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Response to Manorhaven: Armed Guards and Police Escort

Work on Manorhaven cell tower resumes; A.G. Towers becomes “phantom company”

The morning of March 27, 2012 will go down in local history as the first time armed guards and Nassau County police officers were thought to be necessary to protect a contractor’s project in Port Washington.

After a letter sent by Manorhaven village trustees to A.G. Towers on March 23, imploring them to reconsider the cell tower located at Pequot Avenue in Manhasset Isle, residents and trustees were hopeful that a dialogue might be opened. After four days of silence, A.G. Towers delivered their response. A work crew accompanied by an armed guard and several Nassau County police officers appeared at the site early Tuesday morning, March 27.

Local residents and officials seemed to be taken by surprise. Councilwoman Dina DeGiorgio’s initial comment echoed what many citizens were thinking, “Can you believe that now we are the criminals?” The councilwoman, in a letter sent to A.G. Towers earlier in the month and in a public statement made to the village during the trustees meeting on March 22, offered her services in helping to resolve this situation through discussions focused on finding an alternate site. She said in an interview that A.G. Towers has become a “phantom company.” Efforts to reach the company have been unsuccessful.

Jonathan P. Fielding, Manorhaven clerk-treasurer said, “The village sent a strong and sincere letter to A.G. Towers on Friday, March 23, offering complete cooperation and a considerable amount of money if A.G. would accept an alternative to the Manhasset Isle site. Apparently, we received their answer yesterday morning (March 27) at 7:45 a.m., when their crane came rolling into the village accompanied by armed guards and Nassau County police. It is unfortunate that A.G. evidently has no interest in working with the village or helping the residents most impacted by their tower.” When asked if the village could be certain A.G. Towers received their letter, Fielding said receipt had been confirmed verbally by A.G. Towers’ attorney to “our attorney.” Fielding went on to say that, “The village issued a citation to A.G. Towers because they started work at 7:45 a.m. and the village does not allow work to begin before 8 a.m. We will be looking into allegations that the crane on site is not being properly supervised.”

For a long while there were no representatives of the village government present on Tuesday morning. A member of the building department arrived about 10 a.m., but remained in his truck and refused to comment. The armed guard and the members of the work crew did respond to questions. The guard was asked if A.G. Towers had sent armed guards to any other cell tower site. He said, “No.” When the man in charge of the work site was questioned about the use of a crane without a certified operator so close to a home, he said that the person with the proper certification would be there before the crane was put into operation.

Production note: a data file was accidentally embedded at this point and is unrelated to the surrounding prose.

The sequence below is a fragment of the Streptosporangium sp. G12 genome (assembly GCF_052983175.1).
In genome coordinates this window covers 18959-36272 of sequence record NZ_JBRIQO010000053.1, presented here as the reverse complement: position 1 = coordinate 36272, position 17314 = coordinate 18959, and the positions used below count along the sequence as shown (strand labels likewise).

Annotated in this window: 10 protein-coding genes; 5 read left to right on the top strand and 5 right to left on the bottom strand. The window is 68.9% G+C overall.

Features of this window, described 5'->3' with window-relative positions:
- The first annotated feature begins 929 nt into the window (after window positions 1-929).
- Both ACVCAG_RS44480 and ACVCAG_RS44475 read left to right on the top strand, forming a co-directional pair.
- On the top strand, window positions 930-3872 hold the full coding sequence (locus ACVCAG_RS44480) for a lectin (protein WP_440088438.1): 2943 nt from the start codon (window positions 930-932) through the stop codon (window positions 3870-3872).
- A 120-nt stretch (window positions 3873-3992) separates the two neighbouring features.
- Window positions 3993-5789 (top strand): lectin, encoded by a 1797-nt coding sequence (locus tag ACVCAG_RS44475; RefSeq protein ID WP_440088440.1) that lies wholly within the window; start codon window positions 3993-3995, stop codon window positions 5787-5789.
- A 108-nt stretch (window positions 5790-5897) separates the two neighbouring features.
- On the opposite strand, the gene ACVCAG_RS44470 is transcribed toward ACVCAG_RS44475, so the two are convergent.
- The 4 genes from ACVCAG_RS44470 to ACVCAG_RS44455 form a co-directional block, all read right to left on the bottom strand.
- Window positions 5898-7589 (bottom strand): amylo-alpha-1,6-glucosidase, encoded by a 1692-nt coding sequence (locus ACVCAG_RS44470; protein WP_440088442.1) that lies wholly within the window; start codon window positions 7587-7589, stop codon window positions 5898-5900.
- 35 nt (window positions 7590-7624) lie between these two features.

It should be noted that the work was resumed under a valid contract executed by the previous village administration with A.G. Towers. The work on the tower had been stopped for two years while the village was engaged in two concurrent lawsuits, one with A.G. Towers in federal court and the other with local citizens brought in state court. The suit with A.G. Towers was resolved in late 2011, instructing the village to lift the Stop Work Order that had been in place since 2009. The village complied with the court ruling, clearing the way for A.G. Towers to complete work on the tower and bring it into operation. The suit brought by local residents against the village in state court was dismissed on March 22, because the plaintiffs had failed to either “withdraw their petition or amend the caption of the complaint.” Efforts to interview one of the lead plaintiffs in the suit against the village, Giovanna Giunta, have been unsuccessful.

The main health-related concern about living close to a cell tower is the possible link to cancer. Patti Wood of Grassroots Environmental Education commented to Port News, “I am especially concerned about the potential harm to children from the non-thermal effects of unremitting microwave transmissions. The use of this technology in non-military, non-industrial settings is relatively new and both its short and long term health impacts are not fully understood. The World Health Organization, after reviewing multiple peer-reviewed studies, has determined that this type of radiation is a possible carcinogen. Some studies have also reported neurological problems and hormone disruption.”

Wood further stated, “The United States lags far behind other countries who have greatly reduced allowable exposure levels. And as with all types of environmental exposures, children suffer disproportionately because of their smaller size and developing physiology. Placing a cell tower in a densely populated neighborhood where there are a great number of young families is unconscionable.”

No one seems to know what will happen next. Port News representatives were unsuccessful in attempts to reach A.G. Towers and their legal representatives for comment.